I didn’t appreciate how simple the process of getting a job was back then. I’ve been getting a harsh realization of how much harder it is today. It’s nothing like back in the day when you could walk in and shake someone’s hand or look them in the eye to tell them how much you wanted the job. Today, the process feels so impersonal and automated, and an actual human person often doesn’t even look at your application.
A Glimpse at How Human Resources Have Changed
I spent a year working in a temporary position as a receptionist at the Human Resources Department of a local hospital in the Bronx, where I shuffled through dozens of faxed resumes. I would carefully separate each, one by one, according to the position, which applicants most times indicated on their fax cover sheet. Otherwise, I evaluated the applicant’s experience and referred them to the recruiter for an in-person interview.
We didn’t have a limit on how many resumes we received daily. We also worked with temporary job agencies. I received over 100 resumes per day, not counting folks who applied in person. Once we removed a job posting — which had usually been thumbtacked to a corkboard – we filed away the remainder of the applications for future reference.
Today’s job market is much more competitive. On one job board, I saw a position that had more than 9,000 applicants in 30 days. Waiting for someone to respond to your application can take weeks or longer – if you get any response at all. It feels like you’re standing in a long line that never seems to move. When bills are due, many people cannot afford to wait.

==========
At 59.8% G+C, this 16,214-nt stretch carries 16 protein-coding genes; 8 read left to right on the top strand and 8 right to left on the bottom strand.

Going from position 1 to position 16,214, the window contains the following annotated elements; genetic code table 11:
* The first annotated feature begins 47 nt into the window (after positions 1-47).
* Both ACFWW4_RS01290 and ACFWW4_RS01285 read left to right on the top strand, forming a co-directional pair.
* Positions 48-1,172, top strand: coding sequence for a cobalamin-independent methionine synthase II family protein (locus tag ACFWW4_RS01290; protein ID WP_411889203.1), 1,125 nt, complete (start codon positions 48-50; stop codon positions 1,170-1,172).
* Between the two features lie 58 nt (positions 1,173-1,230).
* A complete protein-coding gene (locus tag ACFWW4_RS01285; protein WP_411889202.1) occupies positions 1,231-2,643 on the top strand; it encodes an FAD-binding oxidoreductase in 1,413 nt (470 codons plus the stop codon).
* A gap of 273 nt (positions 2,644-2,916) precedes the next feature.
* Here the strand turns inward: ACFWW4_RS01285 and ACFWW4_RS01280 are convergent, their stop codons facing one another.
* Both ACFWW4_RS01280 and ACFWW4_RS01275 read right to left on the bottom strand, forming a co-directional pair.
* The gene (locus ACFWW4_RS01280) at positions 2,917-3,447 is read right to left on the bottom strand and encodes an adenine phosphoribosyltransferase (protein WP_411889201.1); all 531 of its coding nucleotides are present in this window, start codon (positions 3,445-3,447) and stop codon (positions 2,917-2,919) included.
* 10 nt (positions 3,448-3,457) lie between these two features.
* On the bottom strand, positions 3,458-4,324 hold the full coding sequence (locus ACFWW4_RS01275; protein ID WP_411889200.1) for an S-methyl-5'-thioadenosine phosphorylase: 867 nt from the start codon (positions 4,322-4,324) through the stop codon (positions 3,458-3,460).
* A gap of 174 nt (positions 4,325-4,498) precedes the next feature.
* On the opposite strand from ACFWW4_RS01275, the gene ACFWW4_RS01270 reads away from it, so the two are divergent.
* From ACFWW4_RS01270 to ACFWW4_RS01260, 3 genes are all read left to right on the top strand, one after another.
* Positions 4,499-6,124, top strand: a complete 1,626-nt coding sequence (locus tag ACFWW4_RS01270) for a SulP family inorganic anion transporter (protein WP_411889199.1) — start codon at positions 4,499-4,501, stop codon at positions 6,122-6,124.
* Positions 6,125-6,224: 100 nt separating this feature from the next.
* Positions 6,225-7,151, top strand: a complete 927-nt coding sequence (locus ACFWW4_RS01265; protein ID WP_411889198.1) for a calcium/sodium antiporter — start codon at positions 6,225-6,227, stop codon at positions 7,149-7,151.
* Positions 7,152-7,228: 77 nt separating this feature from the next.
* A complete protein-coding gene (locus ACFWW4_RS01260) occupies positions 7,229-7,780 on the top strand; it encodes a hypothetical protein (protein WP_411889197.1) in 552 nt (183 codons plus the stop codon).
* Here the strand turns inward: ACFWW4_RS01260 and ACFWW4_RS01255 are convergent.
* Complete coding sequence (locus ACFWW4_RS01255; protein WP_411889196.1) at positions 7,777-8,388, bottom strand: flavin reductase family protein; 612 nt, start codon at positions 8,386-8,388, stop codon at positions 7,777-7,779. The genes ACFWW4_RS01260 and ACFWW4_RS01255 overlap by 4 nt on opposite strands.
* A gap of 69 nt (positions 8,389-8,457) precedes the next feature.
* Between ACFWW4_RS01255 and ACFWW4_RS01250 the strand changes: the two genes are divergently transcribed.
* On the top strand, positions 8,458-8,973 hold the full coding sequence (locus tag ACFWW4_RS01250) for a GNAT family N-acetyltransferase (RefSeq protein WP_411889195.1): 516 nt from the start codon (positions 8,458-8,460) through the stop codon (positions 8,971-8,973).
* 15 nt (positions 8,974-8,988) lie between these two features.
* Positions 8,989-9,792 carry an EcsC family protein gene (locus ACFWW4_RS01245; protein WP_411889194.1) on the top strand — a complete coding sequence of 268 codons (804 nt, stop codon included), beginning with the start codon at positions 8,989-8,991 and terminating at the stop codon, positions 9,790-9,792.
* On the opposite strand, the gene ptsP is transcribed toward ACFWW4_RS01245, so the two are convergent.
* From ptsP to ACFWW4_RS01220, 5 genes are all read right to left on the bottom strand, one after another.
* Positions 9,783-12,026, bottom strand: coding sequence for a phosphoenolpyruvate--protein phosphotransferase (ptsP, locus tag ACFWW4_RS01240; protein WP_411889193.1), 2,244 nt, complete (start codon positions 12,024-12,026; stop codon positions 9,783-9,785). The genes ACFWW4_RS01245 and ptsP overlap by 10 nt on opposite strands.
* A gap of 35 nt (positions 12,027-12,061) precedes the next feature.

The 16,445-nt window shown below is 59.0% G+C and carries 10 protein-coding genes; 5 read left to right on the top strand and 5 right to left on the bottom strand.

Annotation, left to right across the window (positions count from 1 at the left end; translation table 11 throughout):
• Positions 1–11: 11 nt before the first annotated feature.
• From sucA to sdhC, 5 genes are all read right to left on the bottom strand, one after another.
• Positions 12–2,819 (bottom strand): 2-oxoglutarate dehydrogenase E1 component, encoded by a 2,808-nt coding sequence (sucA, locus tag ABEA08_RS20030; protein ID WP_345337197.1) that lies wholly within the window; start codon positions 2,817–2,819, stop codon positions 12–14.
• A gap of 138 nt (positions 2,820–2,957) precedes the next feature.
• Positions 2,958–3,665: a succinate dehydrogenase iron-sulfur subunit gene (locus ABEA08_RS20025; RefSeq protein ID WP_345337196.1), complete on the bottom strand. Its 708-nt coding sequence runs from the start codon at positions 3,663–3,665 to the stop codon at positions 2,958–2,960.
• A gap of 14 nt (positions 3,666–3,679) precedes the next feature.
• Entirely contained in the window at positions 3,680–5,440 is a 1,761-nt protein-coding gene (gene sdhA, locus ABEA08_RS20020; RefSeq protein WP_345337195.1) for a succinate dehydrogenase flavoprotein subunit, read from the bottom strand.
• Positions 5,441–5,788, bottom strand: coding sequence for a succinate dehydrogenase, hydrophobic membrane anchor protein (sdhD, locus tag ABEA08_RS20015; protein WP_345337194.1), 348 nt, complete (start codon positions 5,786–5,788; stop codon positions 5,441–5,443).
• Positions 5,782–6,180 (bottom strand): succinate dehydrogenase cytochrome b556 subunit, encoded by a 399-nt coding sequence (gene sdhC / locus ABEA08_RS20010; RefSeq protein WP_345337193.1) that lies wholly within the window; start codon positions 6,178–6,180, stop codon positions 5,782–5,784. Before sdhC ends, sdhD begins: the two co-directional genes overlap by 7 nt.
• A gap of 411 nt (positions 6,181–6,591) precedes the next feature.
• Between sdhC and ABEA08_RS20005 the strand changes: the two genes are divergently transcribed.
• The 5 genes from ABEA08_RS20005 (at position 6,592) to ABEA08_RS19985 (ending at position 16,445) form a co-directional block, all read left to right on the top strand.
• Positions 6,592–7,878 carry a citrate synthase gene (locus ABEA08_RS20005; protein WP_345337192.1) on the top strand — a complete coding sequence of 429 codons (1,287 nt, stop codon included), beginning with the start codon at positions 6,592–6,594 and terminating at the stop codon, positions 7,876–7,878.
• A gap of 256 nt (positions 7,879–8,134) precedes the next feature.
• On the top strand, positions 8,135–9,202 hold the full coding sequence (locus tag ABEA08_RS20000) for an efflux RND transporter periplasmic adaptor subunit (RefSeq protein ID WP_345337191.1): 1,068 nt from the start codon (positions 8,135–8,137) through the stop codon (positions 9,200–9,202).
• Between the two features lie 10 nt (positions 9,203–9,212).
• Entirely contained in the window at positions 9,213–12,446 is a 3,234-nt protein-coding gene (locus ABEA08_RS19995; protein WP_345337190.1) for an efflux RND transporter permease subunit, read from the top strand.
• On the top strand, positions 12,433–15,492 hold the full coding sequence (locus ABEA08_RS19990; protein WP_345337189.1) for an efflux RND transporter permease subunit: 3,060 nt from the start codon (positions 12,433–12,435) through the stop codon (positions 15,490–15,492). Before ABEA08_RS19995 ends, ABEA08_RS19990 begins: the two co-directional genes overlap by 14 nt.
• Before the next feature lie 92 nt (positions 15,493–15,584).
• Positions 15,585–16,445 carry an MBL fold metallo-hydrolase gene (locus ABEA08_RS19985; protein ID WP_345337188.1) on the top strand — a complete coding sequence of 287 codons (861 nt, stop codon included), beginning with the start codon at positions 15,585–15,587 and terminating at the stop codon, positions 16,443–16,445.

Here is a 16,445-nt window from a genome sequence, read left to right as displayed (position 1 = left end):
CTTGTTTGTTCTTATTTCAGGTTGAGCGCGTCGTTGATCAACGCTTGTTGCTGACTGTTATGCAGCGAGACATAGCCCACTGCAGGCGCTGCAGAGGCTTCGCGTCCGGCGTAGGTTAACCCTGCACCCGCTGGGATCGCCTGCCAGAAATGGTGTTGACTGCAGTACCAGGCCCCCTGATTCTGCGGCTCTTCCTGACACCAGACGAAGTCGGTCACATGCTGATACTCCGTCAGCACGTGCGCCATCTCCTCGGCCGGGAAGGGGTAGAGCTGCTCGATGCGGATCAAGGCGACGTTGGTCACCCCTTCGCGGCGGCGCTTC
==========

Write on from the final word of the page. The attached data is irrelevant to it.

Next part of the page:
Initiatives Like the Child Tax Credit and Universal Basic Income Can Help
There are job readiness programs that help develop skills like resume-building and provide job search help, but these programs are only available to individuals who qualify for benefits such as SNAP or government-assisted programs. Despite my ongoing struggles — I don’t meet the income limits to be eligible for these programs.
Some people face even more barriers in their job search. One of the major issues when looking for work is childcare. This is a challenge predominantly experienced by women — especially during the pandemic. As a recent Forbes story noted, “Since the majority of caregiving duties continue to largely fall on women’s shoulders, women left the workforce at a much higher rate than men. In October, 100,000 Americans missed work because of childcare problems as a big wave of viral infections such as the flu, the common cold, RSV, and Covid-19 swept the nation.”
My children are grown now, but when they were small, I was fortunate that my mom could watch my children while I worked as a dispatcher. After a few years, I joined a union that offered childcare vouchers — both of these things eased my burden considerably. I continued to work at the hospital for 15 years.